Find a humid environment— the best are fields or forests with bodies of water nearby, although fireflies are also found in parks and backyards. Though fireflies live all over the world, they are rare in the western United States.

Turn off all surrounding lights, if possible. Let your eyes adjust to the dark.

If you don’t see fireflies, turn a flashlight on and off in a flashing motion to attract one.

When you spot a firefly, place the net over it and gently transfer it into the jar.

You may be able to catch it right in the jar. Fireflies are not dangerous to touch, but be careful not to crush them.

Keep your fireflies for a short time, releasing them again the same or the next night, to ensure their survival.

Skip a stone

Learning to skip stones takes a lot of practice and perseverance, but it’s an impressive skill once you master it.

Find a calm body of water.

Find a smooth, flat, lightweight stone. The flatness will allow it to skip; the lightness will allow it to be tossed a long way.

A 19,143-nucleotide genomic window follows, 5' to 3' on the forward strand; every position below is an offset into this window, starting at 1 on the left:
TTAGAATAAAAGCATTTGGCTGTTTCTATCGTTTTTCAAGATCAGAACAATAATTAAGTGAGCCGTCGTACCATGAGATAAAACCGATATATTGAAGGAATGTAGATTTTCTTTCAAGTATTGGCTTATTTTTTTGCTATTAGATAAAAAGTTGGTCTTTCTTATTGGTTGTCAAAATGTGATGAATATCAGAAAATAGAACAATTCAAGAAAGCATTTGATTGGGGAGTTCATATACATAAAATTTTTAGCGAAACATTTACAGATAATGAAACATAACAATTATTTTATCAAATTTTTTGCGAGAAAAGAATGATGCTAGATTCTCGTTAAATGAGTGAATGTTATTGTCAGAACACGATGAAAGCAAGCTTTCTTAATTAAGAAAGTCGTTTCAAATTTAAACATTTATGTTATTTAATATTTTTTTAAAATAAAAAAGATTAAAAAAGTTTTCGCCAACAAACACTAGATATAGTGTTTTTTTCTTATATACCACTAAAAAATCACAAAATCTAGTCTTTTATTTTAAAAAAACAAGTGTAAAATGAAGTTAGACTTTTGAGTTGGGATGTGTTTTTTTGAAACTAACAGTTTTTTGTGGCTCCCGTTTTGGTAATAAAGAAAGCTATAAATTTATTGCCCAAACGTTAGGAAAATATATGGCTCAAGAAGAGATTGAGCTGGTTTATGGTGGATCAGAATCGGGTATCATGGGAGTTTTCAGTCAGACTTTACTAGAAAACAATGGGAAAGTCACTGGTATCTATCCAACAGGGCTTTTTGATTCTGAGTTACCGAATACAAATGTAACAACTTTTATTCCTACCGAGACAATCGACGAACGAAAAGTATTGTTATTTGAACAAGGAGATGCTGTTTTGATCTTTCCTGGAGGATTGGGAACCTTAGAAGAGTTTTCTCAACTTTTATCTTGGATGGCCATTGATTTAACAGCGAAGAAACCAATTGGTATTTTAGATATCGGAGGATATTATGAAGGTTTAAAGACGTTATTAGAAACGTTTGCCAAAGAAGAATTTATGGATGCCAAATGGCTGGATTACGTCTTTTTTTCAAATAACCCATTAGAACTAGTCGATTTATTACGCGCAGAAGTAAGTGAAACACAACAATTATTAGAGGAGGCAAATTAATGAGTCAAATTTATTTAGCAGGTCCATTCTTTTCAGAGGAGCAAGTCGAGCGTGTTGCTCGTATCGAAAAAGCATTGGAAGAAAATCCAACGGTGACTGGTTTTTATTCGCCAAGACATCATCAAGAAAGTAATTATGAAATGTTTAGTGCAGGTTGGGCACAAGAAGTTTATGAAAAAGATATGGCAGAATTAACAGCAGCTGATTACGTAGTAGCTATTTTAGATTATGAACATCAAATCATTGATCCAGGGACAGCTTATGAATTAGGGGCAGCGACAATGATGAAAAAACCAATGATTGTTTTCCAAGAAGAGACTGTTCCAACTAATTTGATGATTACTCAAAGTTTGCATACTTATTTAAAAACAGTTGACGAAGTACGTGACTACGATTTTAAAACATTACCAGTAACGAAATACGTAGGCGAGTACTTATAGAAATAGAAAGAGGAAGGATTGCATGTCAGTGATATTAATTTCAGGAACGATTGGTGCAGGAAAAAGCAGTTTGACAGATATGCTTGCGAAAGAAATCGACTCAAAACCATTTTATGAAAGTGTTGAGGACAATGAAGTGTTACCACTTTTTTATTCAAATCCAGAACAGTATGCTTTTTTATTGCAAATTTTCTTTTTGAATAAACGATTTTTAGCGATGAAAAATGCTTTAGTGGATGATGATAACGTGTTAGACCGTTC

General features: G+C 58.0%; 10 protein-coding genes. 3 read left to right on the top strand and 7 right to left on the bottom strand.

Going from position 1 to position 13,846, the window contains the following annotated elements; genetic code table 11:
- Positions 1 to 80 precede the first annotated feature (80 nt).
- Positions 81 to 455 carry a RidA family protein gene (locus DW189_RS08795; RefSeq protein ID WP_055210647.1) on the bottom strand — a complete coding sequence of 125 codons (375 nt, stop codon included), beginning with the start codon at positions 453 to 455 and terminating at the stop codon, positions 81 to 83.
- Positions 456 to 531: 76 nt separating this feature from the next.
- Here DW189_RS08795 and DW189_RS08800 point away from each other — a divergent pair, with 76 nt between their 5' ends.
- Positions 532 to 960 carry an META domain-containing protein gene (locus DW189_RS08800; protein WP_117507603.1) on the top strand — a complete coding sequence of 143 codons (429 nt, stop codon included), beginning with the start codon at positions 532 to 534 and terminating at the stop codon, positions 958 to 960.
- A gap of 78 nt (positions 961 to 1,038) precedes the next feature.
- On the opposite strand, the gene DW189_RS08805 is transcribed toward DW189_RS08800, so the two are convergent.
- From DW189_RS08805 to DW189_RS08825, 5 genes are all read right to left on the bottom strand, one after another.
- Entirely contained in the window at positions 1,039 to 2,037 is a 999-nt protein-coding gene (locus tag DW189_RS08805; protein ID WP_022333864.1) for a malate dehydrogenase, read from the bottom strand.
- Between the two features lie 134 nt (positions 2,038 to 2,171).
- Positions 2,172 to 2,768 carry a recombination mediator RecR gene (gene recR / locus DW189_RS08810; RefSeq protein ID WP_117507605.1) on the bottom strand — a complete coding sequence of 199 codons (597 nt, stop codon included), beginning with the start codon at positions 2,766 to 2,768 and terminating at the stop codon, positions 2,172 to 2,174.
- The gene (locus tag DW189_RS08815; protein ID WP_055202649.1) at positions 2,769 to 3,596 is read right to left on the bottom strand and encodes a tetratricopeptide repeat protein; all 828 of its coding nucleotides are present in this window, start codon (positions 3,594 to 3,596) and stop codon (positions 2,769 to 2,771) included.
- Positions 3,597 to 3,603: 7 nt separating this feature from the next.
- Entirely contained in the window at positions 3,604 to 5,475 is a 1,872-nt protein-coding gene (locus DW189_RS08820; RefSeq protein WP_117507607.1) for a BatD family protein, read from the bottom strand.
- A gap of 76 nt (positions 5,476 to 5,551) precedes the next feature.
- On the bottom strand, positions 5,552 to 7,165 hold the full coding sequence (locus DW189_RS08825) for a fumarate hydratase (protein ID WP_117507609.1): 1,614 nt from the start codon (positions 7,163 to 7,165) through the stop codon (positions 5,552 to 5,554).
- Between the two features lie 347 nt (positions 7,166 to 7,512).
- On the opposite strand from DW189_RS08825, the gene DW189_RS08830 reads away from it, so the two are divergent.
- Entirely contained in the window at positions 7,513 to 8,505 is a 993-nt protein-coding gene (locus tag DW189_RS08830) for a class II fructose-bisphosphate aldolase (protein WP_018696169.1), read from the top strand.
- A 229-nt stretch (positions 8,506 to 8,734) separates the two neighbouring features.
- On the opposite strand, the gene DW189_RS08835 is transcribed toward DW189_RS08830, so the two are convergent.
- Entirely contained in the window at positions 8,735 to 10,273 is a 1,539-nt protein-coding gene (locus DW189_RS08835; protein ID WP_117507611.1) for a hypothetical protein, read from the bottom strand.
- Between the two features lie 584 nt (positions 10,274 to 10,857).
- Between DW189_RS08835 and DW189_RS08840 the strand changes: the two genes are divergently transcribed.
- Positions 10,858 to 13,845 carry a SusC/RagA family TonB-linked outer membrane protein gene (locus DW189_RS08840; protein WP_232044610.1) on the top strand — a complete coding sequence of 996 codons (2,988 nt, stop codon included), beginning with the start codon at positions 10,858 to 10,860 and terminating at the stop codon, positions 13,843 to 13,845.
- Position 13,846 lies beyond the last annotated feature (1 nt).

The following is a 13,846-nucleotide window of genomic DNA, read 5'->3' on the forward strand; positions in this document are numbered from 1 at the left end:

Balance near the water and fling the stone with the wrist, as you would a Frisbee.

Try to have the stone enter the water at a 20° angle. If the angle is smaller, the stone will bounce but lose energy. If the angle is bigger, the stone will sink.

Keep practicing!

Play tag in a park

There are so many fun tag games, you needn’t limit yourself to basic tag. Try this fun variation:

Blob Tag

Once a player is tagged by the person who is “it,” the two join arms and become a blob, which chases players together to try to tag them. Other players who are tagged also join arms and become part of the blob. Some play a version in which, when the blob reaches four people, two split off to become a new blob. The last person standing alone becomes the new “it.”

Camp in your backyard

Camping out in sleeping bags is fun any time of year— in a backyard, on a porch or balcony, even on the living-room floor. Wherever you roll out the sleeping bags, enjoy some traditional camp activities:

Sing traditional or silly campfire songs like Go Bananas, She’ll Be Comin’ Round the Mountain, Boom Chicka Boom, and Rose Rose.

Make shadow puppets by shining a flashlight onto a tent or house wall. Hold your hands between the light and the wall in various shapes like these:

Rabbit— Make a fist with one hand. Place the other palm
over it and make a peace sign (for ears) with two fingers.

Hawk— Link your thumbs together, with your hands facing
away from you. Stretch out your fingers and hands and flutter
them like wings.

Make s’mores, banana boats, hobo popcorn and other classic camp treats.

Gaze at the Stars